by Linda Berman
Parents are concerned with the education of their children, but they often forget where it starts – right at home! Family culture about education is the first wave of influence on your child’s willingness to learn.
Yes, the parents may read books to their children, teach them the alphabet, how to count and many other skills. They want to be sure their children have a head start with their education.
All of that is rather obvious; many people from different cultures share a common thought that education is important … and it is! The child begins to understand that the parent really wants their child to develop behaviors that encourage learning.
The child might embrace the learning, great! Or the child may be impacted by the strong parental intentions and reject them outright.
You may wonder – “What’s going on? I did everything right and my child doesn’t want to learn!” At that point, resistance can begin to build between the parent and child.
What we have here are the parent and child having two different intentions. Parents want the best for their children. The parents knows the bigger picture. The parents know what it represents when children fail to embrace learning. So parents may become very stern about the learning process.
The child feels the strong intention of the parent and often pulls away from it, not wanting to have anything to do with what the parent wants.
This explains how a separation between the parent and child gets created at a young age. The children just want to have fun and the adults want the children to have education. The parents have a lot vested into their perceived outcome. Parents want to be sure to get the results they want, right from the start!
Your extended family culture may represent a family where everyone is highly educated, or barely educated. There’s a full spectrum of possibilities.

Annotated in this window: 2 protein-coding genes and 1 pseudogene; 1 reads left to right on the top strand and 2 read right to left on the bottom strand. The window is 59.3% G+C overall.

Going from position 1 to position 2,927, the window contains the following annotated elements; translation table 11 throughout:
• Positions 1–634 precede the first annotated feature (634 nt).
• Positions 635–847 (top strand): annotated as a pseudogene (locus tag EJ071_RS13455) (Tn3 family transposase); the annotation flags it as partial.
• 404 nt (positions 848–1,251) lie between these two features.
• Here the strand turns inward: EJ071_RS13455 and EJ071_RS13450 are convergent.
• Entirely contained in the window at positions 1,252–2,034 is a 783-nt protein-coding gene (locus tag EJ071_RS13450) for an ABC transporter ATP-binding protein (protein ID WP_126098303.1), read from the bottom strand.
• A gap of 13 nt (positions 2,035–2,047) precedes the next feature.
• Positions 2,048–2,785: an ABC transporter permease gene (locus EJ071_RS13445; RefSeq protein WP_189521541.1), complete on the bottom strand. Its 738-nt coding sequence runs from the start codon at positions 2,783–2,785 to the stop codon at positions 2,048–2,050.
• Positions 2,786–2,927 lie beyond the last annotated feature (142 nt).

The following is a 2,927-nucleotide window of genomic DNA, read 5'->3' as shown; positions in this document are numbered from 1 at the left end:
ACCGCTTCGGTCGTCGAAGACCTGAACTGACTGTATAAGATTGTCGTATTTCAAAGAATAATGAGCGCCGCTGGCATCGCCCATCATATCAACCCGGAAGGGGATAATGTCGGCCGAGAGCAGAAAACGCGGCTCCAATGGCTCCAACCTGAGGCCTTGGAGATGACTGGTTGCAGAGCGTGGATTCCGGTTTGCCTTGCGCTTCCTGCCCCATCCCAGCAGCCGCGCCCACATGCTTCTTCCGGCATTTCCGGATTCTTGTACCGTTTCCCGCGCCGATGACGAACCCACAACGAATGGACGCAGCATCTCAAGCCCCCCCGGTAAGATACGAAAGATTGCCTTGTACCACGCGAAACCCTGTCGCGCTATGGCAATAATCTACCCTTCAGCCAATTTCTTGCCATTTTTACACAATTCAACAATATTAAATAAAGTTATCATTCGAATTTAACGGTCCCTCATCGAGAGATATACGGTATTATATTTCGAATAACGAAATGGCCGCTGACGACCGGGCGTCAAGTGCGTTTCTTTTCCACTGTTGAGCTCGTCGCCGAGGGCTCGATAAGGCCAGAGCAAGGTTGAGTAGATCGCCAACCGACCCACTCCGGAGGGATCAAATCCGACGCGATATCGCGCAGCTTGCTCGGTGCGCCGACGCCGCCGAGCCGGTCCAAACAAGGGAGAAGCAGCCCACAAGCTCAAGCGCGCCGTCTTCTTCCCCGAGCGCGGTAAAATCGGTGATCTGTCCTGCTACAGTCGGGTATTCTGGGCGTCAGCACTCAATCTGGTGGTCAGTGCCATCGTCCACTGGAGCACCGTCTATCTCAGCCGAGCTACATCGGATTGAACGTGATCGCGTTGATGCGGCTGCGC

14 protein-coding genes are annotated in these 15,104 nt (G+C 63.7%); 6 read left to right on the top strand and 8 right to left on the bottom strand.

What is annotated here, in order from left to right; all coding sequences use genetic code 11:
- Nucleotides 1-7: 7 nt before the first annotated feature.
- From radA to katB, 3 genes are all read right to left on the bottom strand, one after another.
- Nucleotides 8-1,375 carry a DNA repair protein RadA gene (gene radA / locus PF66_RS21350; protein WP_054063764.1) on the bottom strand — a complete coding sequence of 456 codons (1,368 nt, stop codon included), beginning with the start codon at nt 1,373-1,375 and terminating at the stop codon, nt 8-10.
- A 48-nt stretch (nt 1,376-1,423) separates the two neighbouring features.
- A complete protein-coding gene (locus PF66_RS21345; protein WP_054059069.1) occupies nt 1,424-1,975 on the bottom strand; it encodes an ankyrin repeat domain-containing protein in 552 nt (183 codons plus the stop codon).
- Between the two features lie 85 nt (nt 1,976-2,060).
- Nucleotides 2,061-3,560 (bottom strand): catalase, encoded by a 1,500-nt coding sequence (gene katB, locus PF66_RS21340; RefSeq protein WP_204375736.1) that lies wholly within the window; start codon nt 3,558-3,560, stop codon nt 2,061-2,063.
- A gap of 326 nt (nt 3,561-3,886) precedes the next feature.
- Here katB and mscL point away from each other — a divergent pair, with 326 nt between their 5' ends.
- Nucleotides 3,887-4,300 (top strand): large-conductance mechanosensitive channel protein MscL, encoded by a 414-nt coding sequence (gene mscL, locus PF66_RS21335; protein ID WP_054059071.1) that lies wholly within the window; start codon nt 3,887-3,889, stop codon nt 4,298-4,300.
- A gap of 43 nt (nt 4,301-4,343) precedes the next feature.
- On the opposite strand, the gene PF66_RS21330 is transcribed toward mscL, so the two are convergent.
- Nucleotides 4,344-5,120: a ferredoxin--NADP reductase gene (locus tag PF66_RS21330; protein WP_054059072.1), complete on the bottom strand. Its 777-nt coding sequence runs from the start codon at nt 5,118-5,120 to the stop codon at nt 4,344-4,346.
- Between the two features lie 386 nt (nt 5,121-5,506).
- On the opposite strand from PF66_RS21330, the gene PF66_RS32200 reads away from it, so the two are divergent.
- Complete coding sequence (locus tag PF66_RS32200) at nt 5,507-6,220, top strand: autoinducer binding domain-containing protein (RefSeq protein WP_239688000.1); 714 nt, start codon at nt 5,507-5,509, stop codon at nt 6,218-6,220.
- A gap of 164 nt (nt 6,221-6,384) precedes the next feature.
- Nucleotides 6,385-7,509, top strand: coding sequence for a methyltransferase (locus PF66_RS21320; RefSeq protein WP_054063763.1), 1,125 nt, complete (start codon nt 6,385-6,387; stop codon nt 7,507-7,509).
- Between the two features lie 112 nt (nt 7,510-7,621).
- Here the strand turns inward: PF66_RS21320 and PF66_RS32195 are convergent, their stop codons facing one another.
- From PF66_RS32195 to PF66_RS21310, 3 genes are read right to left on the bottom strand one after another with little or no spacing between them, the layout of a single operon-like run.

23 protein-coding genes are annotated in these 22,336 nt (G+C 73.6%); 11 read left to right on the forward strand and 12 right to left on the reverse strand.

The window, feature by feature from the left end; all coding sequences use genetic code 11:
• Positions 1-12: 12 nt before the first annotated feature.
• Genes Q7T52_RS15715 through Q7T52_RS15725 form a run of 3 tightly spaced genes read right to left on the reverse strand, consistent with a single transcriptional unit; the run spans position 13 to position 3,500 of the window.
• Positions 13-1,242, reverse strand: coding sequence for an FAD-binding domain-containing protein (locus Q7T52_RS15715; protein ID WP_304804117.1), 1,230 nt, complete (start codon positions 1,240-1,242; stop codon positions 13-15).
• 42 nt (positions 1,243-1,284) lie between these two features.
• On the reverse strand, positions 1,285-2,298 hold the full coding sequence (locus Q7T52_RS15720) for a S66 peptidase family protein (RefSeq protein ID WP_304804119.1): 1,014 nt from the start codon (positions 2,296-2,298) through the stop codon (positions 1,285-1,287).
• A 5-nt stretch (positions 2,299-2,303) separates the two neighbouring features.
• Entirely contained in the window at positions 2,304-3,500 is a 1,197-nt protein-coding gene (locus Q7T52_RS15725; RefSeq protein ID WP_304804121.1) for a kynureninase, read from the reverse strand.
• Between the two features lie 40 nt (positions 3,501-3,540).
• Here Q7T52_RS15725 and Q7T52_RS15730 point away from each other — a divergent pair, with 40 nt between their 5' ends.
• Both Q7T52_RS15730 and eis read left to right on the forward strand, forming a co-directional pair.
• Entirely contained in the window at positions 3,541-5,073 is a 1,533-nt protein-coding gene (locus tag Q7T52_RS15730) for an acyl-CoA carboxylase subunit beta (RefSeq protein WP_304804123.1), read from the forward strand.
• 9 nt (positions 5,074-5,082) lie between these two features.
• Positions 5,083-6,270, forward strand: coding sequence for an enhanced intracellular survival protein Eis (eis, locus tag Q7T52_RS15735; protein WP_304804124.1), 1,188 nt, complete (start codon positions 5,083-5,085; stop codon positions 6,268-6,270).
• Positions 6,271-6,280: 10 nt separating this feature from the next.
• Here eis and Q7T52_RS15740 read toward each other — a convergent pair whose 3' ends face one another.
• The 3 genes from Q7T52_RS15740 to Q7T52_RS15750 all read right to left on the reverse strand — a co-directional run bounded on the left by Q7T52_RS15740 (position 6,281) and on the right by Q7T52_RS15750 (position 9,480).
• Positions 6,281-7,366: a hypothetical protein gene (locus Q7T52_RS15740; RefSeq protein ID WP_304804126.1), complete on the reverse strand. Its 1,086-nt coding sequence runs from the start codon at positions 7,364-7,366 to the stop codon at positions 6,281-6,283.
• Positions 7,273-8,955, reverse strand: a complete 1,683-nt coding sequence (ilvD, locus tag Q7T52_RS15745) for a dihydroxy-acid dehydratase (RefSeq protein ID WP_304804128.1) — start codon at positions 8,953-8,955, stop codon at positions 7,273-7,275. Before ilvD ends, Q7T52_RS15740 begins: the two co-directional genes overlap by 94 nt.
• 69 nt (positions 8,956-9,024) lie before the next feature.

Here are three points that help you look at the situation at hand and clarify what’s best for you and your family.
- Look at your family culture. What are the expectations of learning that you experienced as a child and what do you expect from your child?
- Look at who did the teaching and held children accountable for their actions.
- Look at the learning experience. Is the learning method forceful, oppositional, and authoritarian? Or is it a pleasant and joyful experience that encourages verbal interaction while honoring the thoughts expressed by the child?
When children are taught with force or pressure – resistance builds. This hampers the learning process.
When the child remains happy and free to express and question, without being chastised, an opportunity for joyful learning emerges with an attitude of ease.
Often the culture your parents experienced when they were young is represented in the ways you teach your children. Those old ways are worthy of a place of honor – they represent the best efforts of the time.
This is a different time. Now you have the opportunity to take what you learned and update it to create a new culture for yourself and your family. These changes encourage freedom of expression and acceptance, with parent and child united in a newly created supportive culture of learning.
What you teach and what your child learns is important.
How you teach and how your child learns can set the course for success!
Linda Berman is a writer, speaker and consultant. She brings rich life experience and deep insight to address topics related to individual growth, relationships, parenting, and family life.
Want to contact Linda? Email her at UnityHappens@gmail.com
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